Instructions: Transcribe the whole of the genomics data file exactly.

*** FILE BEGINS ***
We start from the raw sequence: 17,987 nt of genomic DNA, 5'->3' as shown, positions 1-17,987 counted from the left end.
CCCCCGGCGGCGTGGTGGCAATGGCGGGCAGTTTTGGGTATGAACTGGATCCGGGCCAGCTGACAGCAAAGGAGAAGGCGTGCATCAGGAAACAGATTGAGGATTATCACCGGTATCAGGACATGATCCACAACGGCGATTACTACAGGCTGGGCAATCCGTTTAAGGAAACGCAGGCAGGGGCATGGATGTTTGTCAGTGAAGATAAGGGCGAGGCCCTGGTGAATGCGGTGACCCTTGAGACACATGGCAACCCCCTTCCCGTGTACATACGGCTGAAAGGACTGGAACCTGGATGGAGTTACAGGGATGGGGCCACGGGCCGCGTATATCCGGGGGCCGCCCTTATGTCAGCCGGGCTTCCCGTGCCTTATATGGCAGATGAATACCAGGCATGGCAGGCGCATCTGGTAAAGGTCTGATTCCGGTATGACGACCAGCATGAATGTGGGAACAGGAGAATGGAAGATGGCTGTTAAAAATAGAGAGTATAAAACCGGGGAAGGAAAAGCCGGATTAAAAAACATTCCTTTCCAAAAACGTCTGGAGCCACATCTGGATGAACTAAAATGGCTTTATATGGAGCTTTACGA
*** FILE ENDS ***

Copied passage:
We start from the raw sequence: 17,987 nt of genomic DNA, 5'->3' as shown, positions 1-17,987 counted from the left end.
CCCCCGGCGGCGTGGTGGCAATGGCGGGCAGTTTTGGGTATGAACTGGATCCGGGCCAGCTGACAGCAAAGGAGAAGGCGTGCATCAGGAAACAGATTGAGGATTATCACCGGTATCAGGACATGATCCACAACGGCGATTACTACAGGCTGGGCAATCCGTTTAAGGAAACGCAGGCAGGGGCATGGATGTTTGTCAGTGAAGATAAGGGCGAGGCCCTGGTGAATGCGGTGACCCTTGAGACACATGGCAACCCCCTTCCCGTGTACATACGGCTGAAAGGACTGGAACCTGGATGGAGTTACAGGGATGGGGCCACGGGCCGCGTATATCCGGGGGCCGCCCTTATGTCAGCCGGGCTTCCCGTGCCTTATATGGCAGATGAATACCAGGCATGGCAGGCGCATCTGGTAAAGGTCTGATTCCGGTATGACGACCAGCATGAATGTGGGAACAGGAGAATGGAAGATGGCTGTTAAAAATAGAGAGTATAAAACCGGGGAAGGAAAAGCCGGATTAAAAAACATTCCTTTCCAAAAACGTCTGGAGCCACATCTGGATGAACTAAAATGGCTTTATATGGAGCTTTACGA